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Scenes From a Bad Movie Marriage

When Lorraine Bracco dumped Harvey Keitel for Edward James Olmos, taking their daughter with her, it made Keitel mad. And when Olmos was accused of sexual misconduct, it made him really mad. And Keitel is not a man you want to make mad.

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Not three minutes into her latest custody-battle appearance against her ex-boyfriend, Harvey Keitel, Lorraine Bracco, erstwhile film star, feminist, and suburban mom, had flipped him the bird. She did it with panache, so that for a moment, Judge Margaret Garvey, an urbane blonde jurist in Rockland County’s Family Court, wasn’t sure she’d seen it; but Bracco, every bit as tough as Keitel, then barked out of the side of her mouth: “So ya don’t think I can protect your daughter, huh, Har-vey?” Whereupon Judge Garvey banged her gavel and admonished Sandy Dranoff, Bracco’s attorney, to control his client. Bracco flung herself back in her chair, tossed her luxuriant dark hair, and declared: “Margaritas for everyone!”

The Keitel-Bracco mismatch, which also involves actor Edward James Olmos, Bracco’s current husband, has been blundering on for most of the decade- “Since my bar mitzvah!” quips the droll Dranoff-and has recently devolved into a kind of blue- collar Roshomon and Woody-Mia mess. Keitel, who’d given custody of his (now) 12-year-old daughter, Stella, to Bracco when she’d left him for Olmos in 1991, learned in 1993 that Olmos had been accused the year before of having fondled a 14-year-old family friend and sometime baby-sitter of Stella’s. Keitel also learned that Olmos, while absolutely denying the young girl’s allegations, had paid her family at least $150,000 to sign releases promising not to prosecute, and to keep quiet about the matter. (The court eventually ruled that Olmos could not be alone in a room with Stella.) Most maddeningly for Keitel, Bracco hadn’t mentioned any of this to him, even though their legal agreement called for her to “reasonably consult” on matters crucial to their daughter’s welfare; worse, he charged that, more worried about the effects of bad publicity on her own and Olmos’s careers than about Stella’s safety, she’d “covered up” the “payoff” in a “conspiracy of silence.”

It was for these reasons that Keitel and Bracco were in Rockland County on October 15; Keitel was supporting a motion by his daughter’s law guardian, investigating the degree to which Stella might be at “additional risk” in Olmos’s company because of alleged threats to Olmos’s life made six years ago by members of the Mexican Mafia, a California prison gang about whom he’d made the film American Me. Although Family Court had ruled in favor of Bracco’s retaining custody in 1996 (against Keitel’s contention that his daughter was in danger of being molested, too), Keitel was now carrying the battle to the appellate division and hoped Judge Garvey might give him additional ammunition to reverse custody there.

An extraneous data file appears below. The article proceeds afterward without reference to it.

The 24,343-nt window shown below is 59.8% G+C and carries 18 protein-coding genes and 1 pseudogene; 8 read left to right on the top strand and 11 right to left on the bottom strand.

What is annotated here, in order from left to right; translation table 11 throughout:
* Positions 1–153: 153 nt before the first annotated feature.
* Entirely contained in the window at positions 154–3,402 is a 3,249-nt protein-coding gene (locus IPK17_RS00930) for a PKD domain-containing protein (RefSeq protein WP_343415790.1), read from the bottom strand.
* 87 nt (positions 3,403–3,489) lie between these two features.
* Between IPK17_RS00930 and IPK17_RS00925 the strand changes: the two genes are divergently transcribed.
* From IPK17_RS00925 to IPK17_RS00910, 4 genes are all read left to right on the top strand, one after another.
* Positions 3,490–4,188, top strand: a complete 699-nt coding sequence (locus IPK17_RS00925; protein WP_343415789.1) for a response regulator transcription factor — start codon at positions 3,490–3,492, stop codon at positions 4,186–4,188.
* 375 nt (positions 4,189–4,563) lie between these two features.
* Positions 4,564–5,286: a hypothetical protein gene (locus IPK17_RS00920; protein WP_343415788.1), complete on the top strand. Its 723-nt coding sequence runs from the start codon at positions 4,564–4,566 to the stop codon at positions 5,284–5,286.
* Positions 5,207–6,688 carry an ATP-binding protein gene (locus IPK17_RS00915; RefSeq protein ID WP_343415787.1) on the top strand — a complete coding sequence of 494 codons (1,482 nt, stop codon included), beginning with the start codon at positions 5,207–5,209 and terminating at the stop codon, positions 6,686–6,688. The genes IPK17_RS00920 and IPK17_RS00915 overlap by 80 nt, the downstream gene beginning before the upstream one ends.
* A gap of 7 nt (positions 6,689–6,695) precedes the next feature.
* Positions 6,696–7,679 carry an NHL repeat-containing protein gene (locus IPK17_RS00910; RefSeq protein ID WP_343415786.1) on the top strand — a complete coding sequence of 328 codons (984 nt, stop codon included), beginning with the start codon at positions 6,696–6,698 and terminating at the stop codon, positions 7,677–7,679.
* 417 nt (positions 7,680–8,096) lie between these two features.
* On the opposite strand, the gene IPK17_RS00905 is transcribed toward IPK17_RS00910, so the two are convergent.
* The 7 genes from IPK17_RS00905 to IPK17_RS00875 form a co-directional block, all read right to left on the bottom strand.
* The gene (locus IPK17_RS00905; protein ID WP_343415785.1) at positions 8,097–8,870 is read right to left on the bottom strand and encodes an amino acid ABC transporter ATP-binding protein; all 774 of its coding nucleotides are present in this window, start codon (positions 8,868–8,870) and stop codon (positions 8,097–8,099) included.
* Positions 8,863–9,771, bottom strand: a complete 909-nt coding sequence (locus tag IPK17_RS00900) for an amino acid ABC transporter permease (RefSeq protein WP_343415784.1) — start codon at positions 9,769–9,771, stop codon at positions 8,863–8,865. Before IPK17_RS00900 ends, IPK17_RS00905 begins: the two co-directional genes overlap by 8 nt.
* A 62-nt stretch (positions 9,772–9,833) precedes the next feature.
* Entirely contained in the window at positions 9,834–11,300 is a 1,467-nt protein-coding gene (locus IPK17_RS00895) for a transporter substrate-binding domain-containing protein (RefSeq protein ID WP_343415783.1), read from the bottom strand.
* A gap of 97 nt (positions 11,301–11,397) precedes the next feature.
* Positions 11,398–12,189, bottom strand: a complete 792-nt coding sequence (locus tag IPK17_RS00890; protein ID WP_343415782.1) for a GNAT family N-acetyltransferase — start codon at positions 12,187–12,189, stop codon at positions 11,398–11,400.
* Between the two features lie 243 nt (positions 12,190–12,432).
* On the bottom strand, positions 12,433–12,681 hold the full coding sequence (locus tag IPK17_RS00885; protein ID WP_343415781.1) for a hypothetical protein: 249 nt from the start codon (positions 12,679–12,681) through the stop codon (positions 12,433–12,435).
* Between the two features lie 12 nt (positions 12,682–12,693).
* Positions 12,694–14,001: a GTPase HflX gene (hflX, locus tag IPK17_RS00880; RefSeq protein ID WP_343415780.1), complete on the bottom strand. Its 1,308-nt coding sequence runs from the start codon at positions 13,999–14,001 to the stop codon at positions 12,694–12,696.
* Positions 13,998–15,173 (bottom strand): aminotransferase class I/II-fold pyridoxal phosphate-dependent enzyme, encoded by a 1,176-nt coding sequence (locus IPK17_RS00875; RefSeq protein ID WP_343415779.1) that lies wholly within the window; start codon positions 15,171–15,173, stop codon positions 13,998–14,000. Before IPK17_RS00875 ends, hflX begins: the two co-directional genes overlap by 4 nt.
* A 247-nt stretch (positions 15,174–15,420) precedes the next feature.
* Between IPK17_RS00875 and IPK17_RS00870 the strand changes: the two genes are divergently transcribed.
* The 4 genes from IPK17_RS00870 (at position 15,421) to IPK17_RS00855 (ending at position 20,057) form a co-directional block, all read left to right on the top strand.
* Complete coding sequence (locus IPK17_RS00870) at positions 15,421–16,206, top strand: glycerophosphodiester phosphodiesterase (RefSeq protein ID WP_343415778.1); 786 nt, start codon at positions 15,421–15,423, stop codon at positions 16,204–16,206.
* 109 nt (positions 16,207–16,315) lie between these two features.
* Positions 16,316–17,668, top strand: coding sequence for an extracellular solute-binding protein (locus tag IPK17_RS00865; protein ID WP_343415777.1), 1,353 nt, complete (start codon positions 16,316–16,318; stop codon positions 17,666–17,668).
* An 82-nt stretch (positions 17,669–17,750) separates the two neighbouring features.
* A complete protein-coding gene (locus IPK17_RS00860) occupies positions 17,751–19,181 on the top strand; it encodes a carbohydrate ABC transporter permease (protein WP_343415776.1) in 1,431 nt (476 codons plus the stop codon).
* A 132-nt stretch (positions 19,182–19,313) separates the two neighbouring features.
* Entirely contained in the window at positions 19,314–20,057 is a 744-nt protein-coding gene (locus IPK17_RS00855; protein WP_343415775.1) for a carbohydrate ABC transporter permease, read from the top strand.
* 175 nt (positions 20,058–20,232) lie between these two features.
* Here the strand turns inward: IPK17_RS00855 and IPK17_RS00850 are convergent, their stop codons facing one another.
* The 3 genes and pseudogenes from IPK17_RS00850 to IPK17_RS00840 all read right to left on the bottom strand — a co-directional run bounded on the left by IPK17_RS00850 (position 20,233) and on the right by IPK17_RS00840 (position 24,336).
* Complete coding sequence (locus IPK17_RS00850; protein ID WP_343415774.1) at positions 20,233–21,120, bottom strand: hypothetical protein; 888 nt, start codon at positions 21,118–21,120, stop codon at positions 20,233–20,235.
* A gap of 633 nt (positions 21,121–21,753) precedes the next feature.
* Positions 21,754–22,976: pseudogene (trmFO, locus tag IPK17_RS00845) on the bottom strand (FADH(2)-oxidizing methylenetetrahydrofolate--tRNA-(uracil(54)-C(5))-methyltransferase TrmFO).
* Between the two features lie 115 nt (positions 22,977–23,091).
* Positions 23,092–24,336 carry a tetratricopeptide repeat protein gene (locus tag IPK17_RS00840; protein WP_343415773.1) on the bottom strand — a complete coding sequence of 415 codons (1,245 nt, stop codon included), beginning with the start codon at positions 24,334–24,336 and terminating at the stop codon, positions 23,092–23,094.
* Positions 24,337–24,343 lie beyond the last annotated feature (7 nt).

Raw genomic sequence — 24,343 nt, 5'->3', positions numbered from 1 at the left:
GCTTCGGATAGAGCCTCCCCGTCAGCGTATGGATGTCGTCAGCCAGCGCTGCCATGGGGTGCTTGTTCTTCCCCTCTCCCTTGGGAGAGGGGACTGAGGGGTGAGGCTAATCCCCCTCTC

Accordingly, he swiveled his lower jaw and wrinkled his forehead in concentration as Olmos, a small, swarthy man, took the stand.

Mark Platt (counsel for Keitel): “Do you know someone by the name of Manuel Luna?”

Olmos: “Yes, sir . . . a lieutenant in the Mexican Mafia.”

Platt: “Is he alive today?”

Olmos: “No, he isn’t.”

Platt: ”Was he involved . . . with the production of American Me?”

Olmos: “I think that my staff may have consulted him. . . .”

Platt: “You testified that Anna Lizarraga . . . was a consultant too?”

Olmos: “Yes, sir.”

Platt: “And she is also no longer alive today?”

Olmos: “Yes, sir.”

Both parties, it turned out, had been killed by the Mexican mafia subsequent to their participation in Olmos’s movie; the film had portrayed the fictionalized homosexual rape of one of the founders of the MM, apparently a profound insult to the machismo of the real gangsters. 60 Minutes, the L.A. Times, and the Washington Post had all run stories citing alleged threats to Olmos from the group, but the actor steadfastly denied them and swore that although he’d been subpoenaed by a Los Angeles grand jury as part of a federal probe of the MM, he’d never felt endangered. The people killed were in trouble with the mafia for reasons having little to do with movies, he assured the court. In fact, the only time his life had ever been threatened was in a completely different context-here he paused dramatically-in phone calls “from Mr. Keitel!”


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